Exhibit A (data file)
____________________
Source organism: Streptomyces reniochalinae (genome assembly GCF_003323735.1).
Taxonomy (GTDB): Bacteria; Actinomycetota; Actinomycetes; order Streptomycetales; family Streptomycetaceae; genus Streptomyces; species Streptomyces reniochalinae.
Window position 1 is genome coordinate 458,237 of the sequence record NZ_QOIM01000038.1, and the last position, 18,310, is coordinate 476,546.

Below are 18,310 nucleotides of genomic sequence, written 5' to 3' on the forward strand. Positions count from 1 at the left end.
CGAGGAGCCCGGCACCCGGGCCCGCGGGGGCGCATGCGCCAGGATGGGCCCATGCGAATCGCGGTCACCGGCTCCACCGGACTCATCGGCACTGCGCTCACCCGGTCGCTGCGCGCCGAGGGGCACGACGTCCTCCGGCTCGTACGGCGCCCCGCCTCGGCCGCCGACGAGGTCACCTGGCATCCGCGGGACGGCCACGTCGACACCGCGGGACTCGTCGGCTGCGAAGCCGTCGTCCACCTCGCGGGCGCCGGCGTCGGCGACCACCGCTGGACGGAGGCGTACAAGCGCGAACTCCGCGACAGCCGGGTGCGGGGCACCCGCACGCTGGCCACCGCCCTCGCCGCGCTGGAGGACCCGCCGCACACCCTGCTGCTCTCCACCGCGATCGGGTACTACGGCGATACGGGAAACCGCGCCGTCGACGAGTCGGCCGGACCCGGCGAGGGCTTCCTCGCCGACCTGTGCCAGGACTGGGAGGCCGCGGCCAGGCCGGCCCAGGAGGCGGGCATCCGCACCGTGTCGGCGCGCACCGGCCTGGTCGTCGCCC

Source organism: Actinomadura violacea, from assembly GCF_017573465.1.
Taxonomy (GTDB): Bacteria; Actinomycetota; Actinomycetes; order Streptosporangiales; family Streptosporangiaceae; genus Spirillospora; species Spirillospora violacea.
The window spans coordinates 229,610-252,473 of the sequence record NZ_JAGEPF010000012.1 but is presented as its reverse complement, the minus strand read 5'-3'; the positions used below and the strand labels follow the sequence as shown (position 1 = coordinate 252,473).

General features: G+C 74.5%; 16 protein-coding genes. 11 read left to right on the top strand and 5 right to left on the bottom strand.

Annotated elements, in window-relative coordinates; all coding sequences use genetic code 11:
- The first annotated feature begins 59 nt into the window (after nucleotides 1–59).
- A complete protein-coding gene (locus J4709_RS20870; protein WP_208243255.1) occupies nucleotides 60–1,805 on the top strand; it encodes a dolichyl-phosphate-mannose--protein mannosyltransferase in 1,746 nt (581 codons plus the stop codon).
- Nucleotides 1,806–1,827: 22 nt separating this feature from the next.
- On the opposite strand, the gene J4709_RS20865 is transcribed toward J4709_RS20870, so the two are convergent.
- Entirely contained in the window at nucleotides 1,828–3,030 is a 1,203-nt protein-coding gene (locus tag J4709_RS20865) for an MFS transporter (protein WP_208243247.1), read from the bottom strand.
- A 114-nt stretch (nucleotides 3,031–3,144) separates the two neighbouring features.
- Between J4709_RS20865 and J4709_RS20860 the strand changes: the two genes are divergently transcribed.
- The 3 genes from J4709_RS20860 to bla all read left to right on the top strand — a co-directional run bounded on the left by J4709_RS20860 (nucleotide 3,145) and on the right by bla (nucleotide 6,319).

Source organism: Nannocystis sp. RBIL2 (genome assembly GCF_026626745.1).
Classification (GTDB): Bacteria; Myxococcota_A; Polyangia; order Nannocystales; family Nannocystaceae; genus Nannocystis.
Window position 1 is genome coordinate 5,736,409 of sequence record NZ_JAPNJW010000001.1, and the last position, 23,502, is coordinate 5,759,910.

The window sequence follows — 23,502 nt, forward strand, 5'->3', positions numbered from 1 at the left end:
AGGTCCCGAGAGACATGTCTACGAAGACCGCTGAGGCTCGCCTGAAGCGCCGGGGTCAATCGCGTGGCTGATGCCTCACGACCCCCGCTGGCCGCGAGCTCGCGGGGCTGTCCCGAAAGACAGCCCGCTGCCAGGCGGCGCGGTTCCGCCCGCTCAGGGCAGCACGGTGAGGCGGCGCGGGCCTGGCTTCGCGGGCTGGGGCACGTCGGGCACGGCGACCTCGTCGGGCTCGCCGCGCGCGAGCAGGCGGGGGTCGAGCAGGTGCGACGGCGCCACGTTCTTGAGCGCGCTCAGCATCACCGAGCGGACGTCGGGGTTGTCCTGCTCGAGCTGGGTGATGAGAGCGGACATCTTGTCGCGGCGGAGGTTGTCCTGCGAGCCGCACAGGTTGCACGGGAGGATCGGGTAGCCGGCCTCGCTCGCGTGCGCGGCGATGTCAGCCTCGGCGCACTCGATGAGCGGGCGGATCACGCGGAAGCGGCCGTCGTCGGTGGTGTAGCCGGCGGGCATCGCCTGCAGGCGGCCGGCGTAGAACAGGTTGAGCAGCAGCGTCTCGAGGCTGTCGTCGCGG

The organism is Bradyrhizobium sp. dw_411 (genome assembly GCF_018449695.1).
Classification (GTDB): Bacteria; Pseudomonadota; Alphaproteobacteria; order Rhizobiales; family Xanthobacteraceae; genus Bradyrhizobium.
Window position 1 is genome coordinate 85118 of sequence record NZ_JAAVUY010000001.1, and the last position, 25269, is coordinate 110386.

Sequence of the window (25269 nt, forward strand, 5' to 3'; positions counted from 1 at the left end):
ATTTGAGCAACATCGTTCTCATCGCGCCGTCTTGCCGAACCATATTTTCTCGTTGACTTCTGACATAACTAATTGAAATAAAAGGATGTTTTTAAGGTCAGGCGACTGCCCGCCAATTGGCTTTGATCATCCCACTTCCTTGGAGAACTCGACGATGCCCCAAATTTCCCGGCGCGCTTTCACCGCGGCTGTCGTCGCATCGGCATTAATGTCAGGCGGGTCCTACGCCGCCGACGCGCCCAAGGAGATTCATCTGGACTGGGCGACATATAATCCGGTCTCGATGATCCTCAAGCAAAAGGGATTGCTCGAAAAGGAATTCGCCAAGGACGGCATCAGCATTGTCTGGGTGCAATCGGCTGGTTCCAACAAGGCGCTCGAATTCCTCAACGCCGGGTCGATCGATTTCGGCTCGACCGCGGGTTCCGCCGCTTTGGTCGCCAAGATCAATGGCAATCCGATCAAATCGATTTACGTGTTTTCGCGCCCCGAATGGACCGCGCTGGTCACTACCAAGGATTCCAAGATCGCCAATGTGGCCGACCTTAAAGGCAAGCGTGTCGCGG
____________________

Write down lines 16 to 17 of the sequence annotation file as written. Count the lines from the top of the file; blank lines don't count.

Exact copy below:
- A 114-nt stretch (nucleotides 3,031–3,144) separates the two neighbouring features.
- Between J4709_RS20865 and J4709_RS20860 the strand changes: the two genes are divergently transcribed.